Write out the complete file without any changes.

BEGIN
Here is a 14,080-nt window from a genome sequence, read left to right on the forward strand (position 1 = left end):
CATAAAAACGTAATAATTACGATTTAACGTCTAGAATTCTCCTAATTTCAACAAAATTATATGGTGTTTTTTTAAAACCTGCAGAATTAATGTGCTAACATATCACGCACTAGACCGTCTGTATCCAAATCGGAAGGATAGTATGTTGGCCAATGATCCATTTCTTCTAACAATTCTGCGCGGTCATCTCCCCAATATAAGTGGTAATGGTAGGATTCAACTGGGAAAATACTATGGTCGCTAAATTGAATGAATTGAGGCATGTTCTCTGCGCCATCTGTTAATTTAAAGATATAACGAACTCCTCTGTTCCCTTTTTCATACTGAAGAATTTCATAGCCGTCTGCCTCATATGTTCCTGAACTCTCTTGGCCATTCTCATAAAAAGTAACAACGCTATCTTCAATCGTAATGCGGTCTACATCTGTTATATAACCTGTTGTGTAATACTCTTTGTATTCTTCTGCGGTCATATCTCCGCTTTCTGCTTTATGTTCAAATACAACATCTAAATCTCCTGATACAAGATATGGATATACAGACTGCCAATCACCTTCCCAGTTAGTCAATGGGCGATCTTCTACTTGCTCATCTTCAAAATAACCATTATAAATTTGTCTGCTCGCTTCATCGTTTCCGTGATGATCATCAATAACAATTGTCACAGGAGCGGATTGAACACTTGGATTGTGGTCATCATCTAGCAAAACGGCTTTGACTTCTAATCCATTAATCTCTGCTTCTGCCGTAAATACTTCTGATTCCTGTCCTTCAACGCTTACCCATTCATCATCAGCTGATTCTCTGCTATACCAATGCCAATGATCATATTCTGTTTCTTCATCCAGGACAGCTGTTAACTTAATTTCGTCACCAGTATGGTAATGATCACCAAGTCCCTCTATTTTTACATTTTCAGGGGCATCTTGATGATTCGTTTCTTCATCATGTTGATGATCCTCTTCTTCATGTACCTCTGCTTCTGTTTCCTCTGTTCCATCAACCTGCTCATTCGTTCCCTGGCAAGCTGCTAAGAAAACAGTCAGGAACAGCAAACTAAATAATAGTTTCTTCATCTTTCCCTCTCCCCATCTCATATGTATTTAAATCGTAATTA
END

Here is a 14,080-nt window from a genome sequence, read left to right on the forward strand (position 1 = left end):
CATAAAAACGTAATAATTACGATTTAACGTCTAGAATTCTCCTAATTTCAACAAAATTATATGGTGTTTTTTTAAAACCTGCAGAATTAATGTGCTAACATATCACGCACTAGACCGTCTGTATCCAAATCGGAAGGATAGTATGTTGGCCAATGATCCATTTCTTCTAACAATTCTGCGCGGTCATCTCCCCAATATAAGTGGTAATGGTAGGATTCAACTGGGAAAATACTATGGTCGCTAAATTGAATGAATTGAGGCATGTTCTCTGCGCCATCTGTTAATTTAAAGATATAACGAACTCCTCTGTTCCCTTTTTCATACTGAAGAATTTCATAGCCGTCTGCCTCATATGTTCCTGAACTCTCTTGGCCATTCTCATAAAAAGTAACAACGCTATCTTCAATCGTAATGCGGTCTACATCTGTTATATAACCTGTTGTGTAATACTCTTTGTATTCTTCTGCGGTCATATCTCCGCTTTCTGCTTTATGTTCAAATACAACATCTAAATCTCCTGATACAAGATATGGATATACAGACTGCCAATCACCTTCCCAGTTAGTCAATGGGCGATCTTCTACTTGCTCATCTTCAAAATAACCATTATAAATTTGTCTGCTCGCTTCATCGTTTCCGTGATGATCATCAATAACAATTGTCACAGGAGCGGATTGAACACTTGGATTGTGGTCATCATCTAGCAAAACGGCTTTGACTTCTAATCCATTAATCTCTGCTTCTGCCGTAAATACTTCTGATTCCTGTCCTTCAACGCTTACCCATTCATCATCAGCTGATTCTCTGCTATACCAATGCCAATGATCATATTCTGTTTCTTCATCCAGGACAGCTGTTAACTTAATTTCGTCACCAGTATGGTAATGATCACCAAGTCCCTCTATTTTTACATTTTCAGGGGCATCTTGATGATTCGTTTCTTCATCATGTTGATGATCCTCTTCTTCATGTACCTCTGCTTCTGTTTCCTCTGTTCCATCAACCTGCTCATTCGTTCCCTGGCAAGCTGCTAAGAAAACAGTCAGGAACAGCAAACTAAATAATAGTTTCTTCATCTTTCCCTCTCCCCATCTCATATGTATTTAAATCGTAATTA